Music Farm (Charleston, SC)
July 26, 2011
My road as a Josh Ritter fan has neither been smooth nor short. But on Tuesday night, it led me the rain-washed Music Farm here in Charleston for Ritter's live set, backed by his Royal City Band.
First, a little on my history as a Ritter follower. The aforementioned road began in around 2005, when I bought Hello Starling at the behest of some Ryan Adams fans who habitually fawned over Ritter. Perhaps soured by their irritatingly persistent praise of the guy, I thought the album was pretty terrible. In fact, it remains the only CD I've ever traded for store credit. Of course, it's not that bad a record, and returning it was essentially grandstanding. I still don't think it's anything special, but I'll throw it on once a year or so. Regardless, I proudly ignored Ritter for the better part of two years. It was during those two years that he happened to release one of the better singer-songwriter albums of the 00's in The Animal Years. The buzz was immense. But with Ritter fans, it always was. They'd cried wolf before, so the chatter went in one ear and out the other.
Finally, in 2007 a friend offered to buy the album for me. It was an admirable gesture, and one I've certainly extended before. Admittedly, I downed a 32 oz. bottle of blood-red Haterade before I listened. I was content with my role as cavalier anti-Rittite, and I aimed to maintain it. But damn it--I couldn't deny The Animal Years. It's a warm, majestic folk album with rich arrangements and a cinematic flow. It soundtracked the twilight of my college years in Columbia--in fact I had it on repeat while I somberly cleaned out my old college house, rolling up posters and boxing records mere hours before I hit the road to Charleston and embark on adulthood.
2008 brought The Historical Conquests of Josh Ritter, which I largely ignored due to some major releases that occupied most of my listening hours that year (Fleet Foxes, Bon Iver's For Emma Forever Ago, Sun Kil Moon's April, and TV On the Radio's Dear Science.) But I wouldn't overlook Ritter's most recent release So Runs the World Away, due in large part to its inclusion in last year's Indie Music MAYhem. It's not as grand an achievement as The Animal Years, but it's an impressive album nonetheless, highlighting Ritter's penchant for historically charged story-songs and lush arrangements.
While I've grown out of disliking Ritter on principle, there are still a handful of singer-songwriters who I'd rather hear on a regular basis. Maybe if Ritter took his storied live act to Charleston, he'd climb the ranks a bit. For years I've kept an eye on his touring schedule, only to find that he rarely wanders outside the northeast, save for his homestate of Idaho. Indeed, he informed us it had been 12 years since he'd played Charleston last, and that's before he was on anyone's radar. But a few months ago, it happened: Ritter booked a gig at the Music Farm.
As expected, the crowd was far under capacity. I don't think I know anyone locally aside from my girlfriend who know Josh Ritter, so this wasn't a surprise. Still, there were enough warm bodies to consider it a decent draw. We showed up a few songs into the Yellowbirds' set. The Brooklyn bands' sound is that of a more upbeat Cass McCombs (the lead singer's voice is a ringer for Cass) so I quite enjoyed the set. I've already found the Yellowbirds' 2011 debut The Color, and so far so good. Look forward to covering them a bit here.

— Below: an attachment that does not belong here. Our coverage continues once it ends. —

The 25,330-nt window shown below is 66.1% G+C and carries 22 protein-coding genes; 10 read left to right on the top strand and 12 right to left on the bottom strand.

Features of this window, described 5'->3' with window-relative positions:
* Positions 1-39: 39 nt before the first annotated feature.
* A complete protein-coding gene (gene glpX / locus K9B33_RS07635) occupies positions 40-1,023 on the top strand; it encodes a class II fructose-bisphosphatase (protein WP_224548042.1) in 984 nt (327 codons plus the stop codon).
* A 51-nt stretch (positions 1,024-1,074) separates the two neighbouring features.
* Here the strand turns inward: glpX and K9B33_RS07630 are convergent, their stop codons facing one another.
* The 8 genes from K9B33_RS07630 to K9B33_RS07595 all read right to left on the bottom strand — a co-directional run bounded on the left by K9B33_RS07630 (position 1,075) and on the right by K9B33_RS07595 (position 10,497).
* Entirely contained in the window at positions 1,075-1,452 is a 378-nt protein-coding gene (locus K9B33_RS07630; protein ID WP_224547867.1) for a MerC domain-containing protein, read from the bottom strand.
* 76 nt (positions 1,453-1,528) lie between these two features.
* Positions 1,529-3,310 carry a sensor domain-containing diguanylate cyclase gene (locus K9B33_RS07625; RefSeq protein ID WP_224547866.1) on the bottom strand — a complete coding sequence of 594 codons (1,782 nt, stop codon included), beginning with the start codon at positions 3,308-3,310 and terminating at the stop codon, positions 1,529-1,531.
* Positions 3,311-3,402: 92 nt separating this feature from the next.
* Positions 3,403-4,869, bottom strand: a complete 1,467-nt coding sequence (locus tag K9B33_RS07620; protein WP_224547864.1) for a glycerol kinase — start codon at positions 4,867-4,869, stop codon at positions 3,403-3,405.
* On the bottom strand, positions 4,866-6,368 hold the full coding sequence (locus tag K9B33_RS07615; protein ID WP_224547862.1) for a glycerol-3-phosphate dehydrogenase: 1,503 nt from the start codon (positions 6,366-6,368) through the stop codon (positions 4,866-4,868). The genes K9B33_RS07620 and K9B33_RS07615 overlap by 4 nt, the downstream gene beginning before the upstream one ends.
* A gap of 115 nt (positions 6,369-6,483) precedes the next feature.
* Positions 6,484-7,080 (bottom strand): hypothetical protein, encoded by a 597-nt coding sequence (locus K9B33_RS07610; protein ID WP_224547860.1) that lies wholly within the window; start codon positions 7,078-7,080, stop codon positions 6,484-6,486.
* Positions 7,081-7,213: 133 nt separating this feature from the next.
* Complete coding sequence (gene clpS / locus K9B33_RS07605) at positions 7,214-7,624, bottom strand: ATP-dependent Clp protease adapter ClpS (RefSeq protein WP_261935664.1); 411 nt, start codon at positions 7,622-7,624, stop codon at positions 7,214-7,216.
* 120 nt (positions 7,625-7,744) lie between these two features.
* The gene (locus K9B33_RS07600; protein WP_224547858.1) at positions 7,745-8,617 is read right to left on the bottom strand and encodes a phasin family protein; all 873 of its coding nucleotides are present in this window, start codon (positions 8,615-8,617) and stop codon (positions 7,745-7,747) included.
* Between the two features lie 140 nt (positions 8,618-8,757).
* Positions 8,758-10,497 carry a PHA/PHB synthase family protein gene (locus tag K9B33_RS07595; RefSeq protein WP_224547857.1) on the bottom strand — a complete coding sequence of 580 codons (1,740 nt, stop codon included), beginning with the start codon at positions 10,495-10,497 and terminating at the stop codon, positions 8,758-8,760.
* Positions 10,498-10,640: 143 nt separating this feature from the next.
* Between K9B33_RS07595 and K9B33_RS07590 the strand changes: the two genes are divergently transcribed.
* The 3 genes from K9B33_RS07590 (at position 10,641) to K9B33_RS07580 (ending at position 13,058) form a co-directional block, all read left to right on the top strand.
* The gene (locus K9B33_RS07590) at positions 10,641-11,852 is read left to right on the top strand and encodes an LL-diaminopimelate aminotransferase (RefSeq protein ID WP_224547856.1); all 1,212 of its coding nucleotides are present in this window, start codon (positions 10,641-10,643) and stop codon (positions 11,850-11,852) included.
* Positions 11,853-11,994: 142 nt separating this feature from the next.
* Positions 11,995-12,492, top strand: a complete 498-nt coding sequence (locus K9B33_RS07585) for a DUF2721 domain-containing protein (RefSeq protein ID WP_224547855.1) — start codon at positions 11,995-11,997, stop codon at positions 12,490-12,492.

Anyway, Josh Ritter snuck onto the stage with virtually no one noticing. A bunch of heads spun when Josh took the mic with a cheerful greeting. I'm going to be patchy on the setlist--played a lot of songs I wasn't immediately familiar with. I was a bit dismayed at the lack of Animal Years material. "Wolves" was soaring and "Lillian, Egypt" invited full participation on the "da-da-da" portion following each verse. Josh opened the encore with a solo acoustic version of "Girl In the War", dedicated to "the folks in Norway". Aside from that, he relied heavily on his past two albums. Many song of the night candidates, but the final one-two punch of "To the Dogs Or Whoever" and "Change of Time" was mighty impressive. Even though it's a bit too sacharine for my tastes, it was nice to hear Josh belt out fan-favorite "Kathleen". Archaeological
fantasy "The Curse" was eerily beautiful. I was a tad bummed we didn't hear the chilling "Another New World", but it might not have flown with the type of chatty crowd the Farm so reliably draws.
The real takeaway from the night was Josh's stage presence. It's always what you hear about the guy, that he never stops smiling. It's pretty much true. He'll table it during the more serious tunes, but he'll still punctuate the final strum with a hearty, "Woo!" You've got to hand it to the guy: he's about the happiest stage performer I've ever seen. And it's not that he's basking in the attention, or playing humble at the hollers of swooning girls (there were many). The impression is that he's just excited about his music, no matter if he's playing in front of a thousand, a hundred, or a handful of people. Hell, he might grin his way through lone practice sessions. Whatever the case, his demeanor made for a joyful environment. I was legitimately sad to see him leave the stage.
Thankfully, he promised it would be less than a dozen years before a return trip. Genuine statement or stage pandering? Who knows, but I hope he comes back soon. I'm still hesitant to deify Ritter, especially until he releases at least one more truly brilliant record. But Tuesday night, he won a larger share of my fandom. To paraphrase Ritter: if I was cursed, I think that I'm cured.
No setlist online yet--there may never be, unfortunately. But some pics:
Other Music Farm Reviews:
The Hold Steady